Business Cycle Effects of Credit and Technology Shocks in a DSGE Model with Firm Defaults

49 Pages Posted: 17 Oct 2011

See all articles by M. Hashem Pesaran

M. Hashem Pesaran

University of Southern California - Department of Economics; University of Cambridge - Trinity College (Cambridge)

TengTeng Xu

affiliation not provided to SSRN

Multiple version iconThere are 2 versions of this paper

Date Written: October 17, 2011

Abstract

This paper proposes a theoretical framework to analyze the impacts of credit and technology shocks on business cycle dynamics, where firms rely on banks and households for capital financing. Firms are identical ex ante but differ ex post due to different realizations of firm specific technology shocks, possibly leading to default by some firms. The paper advances a new modelling approach for the analysis of financial intermediation and firm defaults that takes account of the financial implications of such defaults for both households and banks. Results from a calibrated version of the model highlights the role of financial institutions in the transmission of credit and technology shocks to the real economy. A positive credit shock, defined as a rise in the loan to deposit ratio, increases output, consumption, hours and productivity, and reduces the spread between loan and deposit rates. The effects of the credit shock tend to be highly persistent even without price rigidities and habit persistence in consumption behavior.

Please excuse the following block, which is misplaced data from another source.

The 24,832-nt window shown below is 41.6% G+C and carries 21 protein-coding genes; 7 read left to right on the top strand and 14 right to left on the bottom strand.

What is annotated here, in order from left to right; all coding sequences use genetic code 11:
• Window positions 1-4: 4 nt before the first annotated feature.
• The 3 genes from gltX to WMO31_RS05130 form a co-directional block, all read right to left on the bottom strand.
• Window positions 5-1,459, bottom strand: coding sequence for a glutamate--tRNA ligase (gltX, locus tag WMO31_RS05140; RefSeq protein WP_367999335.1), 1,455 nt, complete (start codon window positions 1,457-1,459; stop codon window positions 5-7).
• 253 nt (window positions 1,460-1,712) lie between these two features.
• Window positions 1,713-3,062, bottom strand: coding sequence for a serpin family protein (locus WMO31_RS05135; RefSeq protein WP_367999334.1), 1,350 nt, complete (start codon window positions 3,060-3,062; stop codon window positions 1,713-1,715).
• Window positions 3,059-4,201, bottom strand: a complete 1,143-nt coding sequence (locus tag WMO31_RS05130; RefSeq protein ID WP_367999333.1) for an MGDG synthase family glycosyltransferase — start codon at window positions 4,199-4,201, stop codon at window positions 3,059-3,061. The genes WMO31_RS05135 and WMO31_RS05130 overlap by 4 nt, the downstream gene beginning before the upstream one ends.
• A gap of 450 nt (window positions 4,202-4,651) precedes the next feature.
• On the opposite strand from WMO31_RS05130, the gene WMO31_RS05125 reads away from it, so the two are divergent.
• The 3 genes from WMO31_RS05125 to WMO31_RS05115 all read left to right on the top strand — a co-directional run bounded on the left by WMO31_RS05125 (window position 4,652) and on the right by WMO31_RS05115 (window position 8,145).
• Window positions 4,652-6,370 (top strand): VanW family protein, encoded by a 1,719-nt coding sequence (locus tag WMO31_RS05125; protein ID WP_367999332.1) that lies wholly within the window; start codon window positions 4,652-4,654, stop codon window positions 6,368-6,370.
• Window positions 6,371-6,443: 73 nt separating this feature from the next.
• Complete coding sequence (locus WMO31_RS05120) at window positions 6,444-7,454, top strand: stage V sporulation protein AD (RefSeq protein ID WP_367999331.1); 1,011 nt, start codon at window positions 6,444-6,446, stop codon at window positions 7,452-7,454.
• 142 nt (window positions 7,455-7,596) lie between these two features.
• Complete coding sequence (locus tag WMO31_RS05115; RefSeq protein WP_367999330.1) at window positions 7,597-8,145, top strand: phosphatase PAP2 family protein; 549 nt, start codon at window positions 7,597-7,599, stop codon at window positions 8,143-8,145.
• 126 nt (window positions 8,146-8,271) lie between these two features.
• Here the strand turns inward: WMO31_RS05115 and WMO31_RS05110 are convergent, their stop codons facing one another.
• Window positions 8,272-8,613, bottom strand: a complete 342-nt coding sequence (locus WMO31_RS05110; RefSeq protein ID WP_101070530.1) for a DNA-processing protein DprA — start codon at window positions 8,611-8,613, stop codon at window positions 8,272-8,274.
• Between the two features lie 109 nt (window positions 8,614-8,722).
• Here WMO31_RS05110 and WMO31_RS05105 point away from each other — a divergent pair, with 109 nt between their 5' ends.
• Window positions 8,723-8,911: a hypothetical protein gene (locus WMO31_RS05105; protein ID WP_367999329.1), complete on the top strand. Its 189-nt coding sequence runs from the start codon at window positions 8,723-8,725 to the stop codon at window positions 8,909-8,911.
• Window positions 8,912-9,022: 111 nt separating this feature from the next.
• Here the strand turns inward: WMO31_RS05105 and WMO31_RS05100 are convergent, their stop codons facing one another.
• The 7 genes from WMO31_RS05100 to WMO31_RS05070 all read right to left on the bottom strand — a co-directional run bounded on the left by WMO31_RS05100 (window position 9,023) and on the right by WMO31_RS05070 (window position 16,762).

Keywords: bank credit, financial intermediation, firm heterogeneity and defaults, interest rate spread, real financial linkages

JEL Classification: E320, E440, G210

Suggested Citation

Pesaran, M. Hashem and Xu, TengTeng, Business Cycle Effects of Credit and Technology Shocks in a DSGE Model with Firm Defaults (October 17, 2011). CESifo Working Paper Series No. 3609, Available at SSRN: https://ssrn.com/abstract=1945080

M. Hashem Pesaran (Contact Author)

University of Southern California - Department of Economics

3620 South Vermont Ave. Kaprielian (KAP) Hall 300
Los Angeles, CA 90089
United States

University of Cambridge - Trinity College (Cambridge) ( email )

United Kingdom

TengTeng Xu

affiliation not provided to SSRN ( email )

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